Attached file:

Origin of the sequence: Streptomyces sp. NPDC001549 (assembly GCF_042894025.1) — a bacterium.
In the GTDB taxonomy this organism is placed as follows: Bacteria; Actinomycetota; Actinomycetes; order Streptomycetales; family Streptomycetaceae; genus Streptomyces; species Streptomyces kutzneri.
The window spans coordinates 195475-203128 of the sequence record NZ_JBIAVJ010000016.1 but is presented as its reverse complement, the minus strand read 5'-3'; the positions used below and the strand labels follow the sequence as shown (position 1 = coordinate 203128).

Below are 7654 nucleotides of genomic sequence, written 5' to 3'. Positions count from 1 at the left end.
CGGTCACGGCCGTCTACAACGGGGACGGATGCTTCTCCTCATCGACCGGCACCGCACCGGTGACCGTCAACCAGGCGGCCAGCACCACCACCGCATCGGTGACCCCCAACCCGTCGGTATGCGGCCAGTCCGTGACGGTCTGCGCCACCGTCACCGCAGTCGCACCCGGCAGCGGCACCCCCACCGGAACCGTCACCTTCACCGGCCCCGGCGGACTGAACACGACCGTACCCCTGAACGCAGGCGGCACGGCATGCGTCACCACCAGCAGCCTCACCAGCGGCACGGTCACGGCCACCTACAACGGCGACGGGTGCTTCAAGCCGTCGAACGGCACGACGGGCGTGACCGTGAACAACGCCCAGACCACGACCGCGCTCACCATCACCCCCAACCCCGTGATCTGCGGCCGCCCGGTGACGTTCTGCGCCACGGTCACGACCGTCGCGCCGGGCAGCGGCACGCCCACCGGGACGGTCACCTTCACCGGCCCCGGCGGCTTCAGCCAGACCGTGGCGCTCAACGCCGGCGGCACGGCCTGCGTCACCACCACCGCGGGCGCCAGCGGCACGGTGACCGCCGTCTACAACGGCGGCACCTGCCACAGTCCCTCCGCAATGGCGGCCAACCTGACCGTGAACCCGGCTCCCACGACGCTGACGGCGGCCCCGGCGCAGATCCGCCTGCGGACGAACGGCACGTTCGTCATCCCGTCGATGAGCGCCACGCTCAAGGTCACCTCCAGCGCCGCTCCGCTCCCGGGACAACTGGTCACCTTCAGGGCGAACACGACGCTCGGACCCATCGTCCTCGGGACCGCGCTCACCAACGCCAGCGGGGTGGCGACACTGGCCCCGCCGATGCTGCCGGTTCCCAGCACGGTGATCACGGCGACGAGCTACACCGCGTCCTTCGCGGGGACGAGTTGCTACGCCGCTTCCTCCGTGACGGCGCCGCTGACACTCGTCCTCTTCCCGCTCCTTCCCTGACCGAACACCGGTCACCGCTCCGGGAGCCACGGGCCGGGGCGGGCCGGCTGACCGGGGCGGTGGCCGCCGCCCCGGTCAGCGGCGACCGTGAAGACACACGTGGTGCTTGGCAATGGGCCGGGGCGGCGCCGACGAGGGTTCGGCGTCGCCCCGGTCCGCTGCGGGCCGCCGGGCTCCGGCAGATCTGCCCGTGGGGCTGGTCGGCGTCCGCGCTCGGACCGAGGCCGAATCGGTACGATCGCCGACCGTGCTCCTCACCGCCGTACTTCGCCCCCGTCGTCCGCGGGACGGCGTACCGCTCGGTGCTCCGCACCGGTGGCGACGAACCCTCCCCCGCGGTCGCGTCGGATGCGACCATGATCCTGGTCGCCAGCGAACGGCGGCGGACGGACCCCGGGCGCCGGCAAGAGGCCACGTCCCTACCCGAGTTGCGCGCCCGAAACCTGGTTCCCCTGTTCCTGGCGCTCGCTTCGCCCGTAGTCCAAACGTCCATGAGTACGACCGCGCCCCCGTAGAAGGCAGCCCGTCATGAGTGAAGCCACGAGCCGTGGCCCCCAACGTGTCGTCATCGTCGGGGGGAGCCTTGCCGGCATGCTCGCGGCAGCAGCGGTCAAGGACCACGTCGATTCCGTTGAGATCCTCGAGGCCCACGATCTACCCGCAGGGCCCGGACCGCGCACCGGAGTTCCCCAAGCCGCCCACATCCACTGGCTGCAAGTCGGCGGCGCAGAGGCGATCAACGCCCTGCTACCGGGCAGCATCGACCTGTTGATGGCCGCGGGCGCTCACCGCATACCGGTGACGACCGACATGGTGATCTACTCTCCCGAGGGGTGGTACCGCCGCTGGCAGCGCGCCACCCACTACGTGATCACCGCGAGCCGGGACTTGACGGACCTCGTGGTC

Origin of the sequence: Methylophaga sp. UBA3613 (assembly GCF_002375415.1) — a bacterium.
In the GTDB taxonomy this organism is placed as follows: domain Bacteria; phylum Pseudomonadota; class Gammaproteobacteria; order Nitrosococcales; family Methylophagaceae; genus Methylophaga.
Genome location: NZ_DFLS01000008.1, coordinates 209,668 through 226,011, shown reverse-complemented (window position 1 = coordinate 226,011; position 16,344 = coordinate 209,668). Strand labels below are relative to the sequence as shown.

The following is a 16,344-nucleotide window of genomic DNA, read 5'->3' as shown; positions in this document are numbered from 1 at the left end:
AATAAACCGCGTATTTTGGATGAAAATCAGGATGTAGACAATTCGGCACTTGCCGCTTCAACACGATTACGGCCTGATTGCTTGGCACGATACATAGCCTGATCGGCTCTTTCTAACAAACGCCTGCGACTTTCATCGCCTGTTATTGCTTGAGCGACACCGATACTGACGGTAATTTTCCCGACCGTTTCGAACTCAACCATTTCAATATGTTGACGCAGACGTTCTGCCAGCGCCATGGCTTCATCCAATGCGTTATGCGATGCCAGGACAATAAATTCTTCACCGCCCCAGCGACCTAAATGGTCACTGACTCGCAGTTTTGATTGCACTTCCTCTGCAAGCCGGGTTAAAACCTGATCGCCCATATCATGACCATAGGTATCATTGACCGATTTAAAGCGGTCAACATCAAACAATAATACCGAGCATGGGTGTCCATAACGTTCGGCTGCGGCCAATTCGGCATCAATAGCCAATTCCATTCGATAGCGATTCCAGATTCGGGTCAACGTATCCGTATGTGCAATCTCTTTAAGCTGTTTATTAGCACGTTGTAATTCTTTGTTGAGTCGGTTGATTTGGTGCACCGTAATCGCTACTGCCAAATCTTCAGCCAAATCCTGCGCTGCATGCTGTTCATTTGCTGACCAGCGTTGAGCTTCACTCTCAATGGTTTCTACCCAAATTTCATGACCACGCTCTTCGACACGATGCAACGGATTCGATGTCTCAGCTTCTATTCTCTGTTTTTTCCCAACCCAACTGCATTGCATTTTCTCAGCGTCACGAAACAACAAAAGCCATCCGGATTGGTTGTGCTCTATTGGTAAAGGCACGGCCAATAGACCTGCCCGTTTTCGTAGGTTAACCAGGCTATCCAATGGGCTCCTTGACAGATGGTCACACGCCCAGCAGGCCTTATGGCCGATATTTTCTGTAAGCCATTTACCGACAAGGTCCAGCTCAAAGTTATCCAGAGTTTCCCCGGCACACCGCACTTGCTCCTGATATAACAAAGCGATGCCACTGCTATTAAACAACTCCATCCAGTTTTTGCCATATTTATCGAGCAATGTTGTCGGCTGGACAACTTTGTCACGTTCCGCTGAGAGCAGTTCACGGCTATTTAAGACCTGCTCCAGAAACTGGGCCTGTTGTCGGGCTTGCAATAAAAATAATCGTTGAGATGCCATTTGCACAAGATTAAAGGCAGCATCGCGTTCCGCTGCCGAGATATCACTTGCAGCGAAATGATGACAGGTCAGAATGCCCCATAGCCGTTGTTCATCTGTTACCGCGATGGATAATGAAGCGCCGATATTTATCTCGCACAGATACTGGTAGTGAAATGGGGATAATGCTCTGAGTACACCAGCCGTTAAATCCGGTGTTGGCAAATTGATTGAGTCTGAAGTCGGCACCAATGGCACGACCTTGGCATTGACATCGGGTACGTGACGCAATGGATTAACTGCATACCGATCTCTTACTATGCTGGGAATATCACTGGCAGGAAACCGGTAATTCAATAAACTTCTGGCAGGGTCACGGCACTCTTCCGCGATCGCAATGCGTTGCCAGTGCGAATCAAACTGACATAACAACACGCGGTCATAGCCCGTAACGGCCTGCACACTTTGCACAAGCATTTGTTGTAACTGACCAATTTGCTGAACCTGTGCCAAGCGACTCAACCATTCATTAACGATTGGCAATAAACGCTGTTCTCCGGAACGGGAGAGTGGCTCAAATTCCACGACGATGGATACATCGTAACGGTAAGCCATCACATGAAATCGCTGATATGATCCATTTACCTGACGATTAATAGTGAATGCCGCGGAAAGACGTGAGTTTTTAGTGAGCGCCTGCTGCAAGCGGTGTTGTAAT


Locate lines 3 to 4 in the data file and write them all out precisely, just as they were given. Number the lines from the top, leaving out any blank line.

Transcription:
The window spans coordinates 195475-203128 of the sequence record NZ_JBIAVJ010000016.1 but is presented as its reverse complement, the minus strand read 5'-3'; the positions used below and the strand labels follow the sequence as shown (position 1 = coordinate 203128).

Below are 7654 nucleotides of genomic sequence, written 5' to 3'. Positions count from 1 at the left end.